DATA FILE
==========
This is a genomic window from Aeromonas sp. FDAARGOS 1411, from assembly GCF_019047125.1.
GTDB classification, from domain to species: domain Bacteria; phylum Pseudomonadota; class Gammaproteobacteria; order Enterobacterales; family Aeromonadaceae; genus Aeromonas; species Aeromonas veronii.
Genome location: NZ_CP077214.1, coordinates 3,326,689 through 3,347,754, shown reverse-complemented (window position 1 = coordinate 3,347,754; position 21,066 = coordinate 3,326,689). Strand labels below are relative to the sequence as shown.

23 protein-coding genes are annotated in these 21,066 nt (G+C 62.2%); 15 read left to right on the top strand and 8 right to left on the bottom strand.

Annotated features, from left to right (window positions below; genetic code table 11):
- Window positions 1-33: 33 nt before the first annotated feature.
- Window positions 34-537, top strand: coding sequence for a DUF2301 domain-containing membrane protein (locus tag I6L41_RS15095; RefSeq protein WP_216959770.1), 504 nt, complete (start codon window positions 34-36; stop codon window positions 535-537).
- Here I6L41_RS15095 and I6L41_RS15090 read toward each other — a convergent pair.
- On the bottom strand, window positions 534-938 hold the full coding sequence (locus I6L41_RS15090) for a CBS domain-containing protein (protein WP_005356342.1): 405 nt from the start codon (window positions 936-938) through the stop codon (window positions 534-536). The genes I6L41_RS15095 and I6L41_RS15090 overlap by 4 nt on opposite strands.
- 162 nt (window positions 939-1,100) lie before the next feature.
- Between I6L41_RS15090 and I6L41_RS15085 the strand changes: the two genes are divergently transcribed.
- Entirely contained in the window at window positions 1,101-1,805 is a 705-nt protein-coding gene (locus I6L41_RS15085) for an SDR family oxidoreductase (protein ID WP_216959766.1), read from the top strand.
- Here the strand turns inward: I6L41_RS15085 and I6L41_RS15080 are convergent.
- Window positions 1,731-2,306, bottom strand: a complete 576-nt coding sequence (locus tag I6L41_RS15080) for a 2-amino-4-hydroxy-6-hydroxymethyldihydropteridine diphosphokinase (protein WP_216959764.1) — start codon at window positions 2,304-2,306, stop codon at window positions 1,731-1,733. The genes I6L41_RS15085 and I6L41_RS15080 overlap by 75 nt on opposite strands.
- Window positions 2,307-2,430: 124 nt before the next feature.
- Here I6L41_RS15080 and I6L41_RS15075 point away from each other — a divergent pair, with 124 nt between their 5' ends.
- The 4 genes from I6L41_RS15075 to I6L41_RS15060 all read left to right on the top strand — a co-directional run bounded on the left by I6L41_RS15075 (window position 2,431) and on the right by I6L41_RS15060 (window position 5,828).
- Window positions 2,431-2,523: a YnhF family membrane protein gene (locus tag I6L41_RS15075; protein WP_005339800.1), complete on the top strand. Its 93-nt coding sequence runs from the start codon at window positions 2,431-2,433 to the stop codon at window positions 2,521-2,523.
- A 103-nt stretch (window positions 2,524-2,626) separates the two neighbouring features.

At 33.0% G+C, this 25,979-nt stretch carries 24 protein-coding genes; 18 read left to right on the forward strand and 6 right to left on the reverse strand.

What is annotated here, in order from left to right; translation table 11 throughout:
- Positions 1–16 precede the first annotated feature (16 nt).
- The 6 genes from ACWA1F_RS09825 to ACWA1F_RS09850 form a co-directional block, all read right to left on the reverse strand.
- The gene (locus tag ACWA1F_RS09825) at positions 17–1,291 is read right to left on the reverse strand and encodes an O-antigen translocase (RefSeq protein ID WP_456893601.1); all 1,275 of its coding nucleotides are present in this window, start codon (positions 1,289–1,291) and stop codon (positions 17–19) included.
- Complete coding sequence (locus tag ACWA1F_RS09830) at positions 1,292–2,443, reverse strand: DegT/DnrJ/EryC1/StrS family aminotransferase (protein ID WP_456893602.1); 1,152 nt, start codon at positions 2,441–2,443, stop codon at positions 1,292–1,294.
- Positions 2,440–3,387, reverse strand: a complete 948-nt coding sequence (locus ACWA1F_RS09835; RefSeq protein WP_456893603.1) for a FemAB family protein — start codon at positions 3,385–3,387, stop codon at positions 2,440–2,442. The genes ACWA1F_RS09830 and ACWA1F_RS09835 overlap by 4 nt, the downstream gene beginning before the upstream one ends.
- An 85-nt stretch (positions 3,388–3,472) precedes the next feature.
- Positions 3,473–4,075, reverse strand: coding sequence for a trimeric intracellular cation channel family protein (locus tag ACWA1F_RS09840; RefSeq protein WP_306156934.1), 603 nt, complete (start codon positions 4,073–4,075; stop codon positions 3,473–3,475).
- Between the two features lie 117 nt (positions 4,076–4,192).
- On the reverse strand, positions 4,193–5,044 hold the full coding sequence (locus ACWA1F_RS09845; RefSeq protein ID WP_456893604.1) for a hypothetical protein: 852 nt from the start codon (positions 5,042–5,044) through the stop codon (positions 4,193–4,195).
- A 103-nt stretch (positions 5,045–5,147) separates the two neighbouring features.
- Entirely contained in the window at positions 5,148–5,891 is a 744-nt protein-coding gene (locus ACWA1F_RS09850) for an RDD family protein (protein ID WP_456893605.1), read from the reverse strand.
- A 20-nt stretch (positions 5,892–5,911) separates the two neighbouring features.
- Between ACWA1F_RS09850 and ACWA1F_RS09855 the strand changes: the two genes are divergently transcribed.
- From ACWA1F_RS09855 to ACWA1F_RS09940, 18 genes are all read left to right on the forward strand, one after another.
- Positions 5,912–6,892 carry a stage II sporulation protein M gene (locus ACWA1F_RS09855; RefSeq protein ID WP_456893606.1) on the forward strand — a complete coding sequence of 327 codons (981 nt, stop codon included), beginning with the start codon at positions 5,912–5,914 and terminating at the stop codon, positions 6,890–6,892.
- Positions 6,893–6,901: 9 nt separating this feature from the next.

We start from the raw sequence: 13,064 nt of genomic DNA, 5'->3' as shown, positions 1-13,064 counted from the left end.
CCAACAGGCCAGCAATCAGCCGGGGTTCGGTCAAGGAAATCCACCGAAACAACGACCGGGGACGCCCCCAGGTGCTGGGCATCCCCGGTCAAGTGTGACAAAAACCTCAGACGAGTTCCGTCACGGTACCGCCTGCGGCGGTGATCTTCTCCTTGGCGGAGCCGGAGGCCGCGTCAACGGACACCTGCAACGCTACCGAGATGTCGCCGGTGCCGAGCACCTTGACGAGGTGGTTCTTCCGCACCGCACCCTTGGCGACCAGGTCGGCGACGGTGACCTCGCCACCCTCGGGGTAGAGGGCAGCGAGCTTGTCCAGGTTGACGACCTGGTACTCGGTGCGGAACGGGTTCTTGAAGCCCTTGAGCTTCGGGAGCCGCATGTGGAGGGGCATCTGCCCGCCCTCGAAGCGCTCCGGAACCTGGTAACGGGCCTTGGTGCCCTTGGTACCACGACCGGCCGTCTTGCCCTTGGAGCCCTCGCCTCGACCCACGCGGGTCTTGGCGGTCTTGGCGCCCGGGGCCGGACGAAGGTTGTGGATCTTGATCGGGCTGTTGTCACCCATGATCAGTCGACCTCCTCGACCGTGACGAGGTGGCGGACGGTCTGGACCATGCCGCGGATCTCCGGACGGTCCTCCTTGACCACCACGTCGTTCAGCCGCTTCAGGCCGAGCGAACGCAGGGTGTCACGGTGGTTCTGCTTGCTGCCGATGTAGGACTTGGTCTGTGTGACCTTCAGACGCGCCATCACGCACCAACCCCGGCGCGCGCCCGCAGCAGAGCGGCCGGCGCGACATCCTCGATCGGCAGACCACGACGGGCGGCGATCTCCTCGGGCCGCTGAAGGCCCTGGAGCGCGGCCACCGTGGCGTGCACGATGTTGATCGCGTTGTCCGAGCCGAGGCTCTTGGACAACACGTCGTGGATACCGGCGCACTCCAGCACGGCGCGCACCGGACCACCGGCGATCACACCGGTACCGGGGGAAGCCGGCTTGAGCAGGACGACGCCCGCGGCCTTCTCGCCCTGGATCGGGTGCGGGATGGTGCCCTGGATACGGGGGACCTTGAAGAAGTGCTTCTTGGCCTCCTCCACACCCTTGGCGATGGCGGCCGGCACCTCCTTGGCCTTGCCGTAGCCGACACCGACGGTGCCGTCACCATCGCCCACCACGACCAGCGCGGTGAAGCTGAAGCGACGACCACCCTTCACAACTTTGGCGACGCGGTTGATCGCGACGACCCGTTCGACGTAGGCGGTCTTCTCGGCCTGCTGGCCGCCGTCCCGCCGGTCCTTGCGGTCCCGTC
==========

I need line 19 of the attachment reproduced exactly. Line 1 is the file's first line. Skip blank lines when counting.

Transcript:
- A 103-nt stretch (window positions 2,524-2,626) separates the two neighbouring features.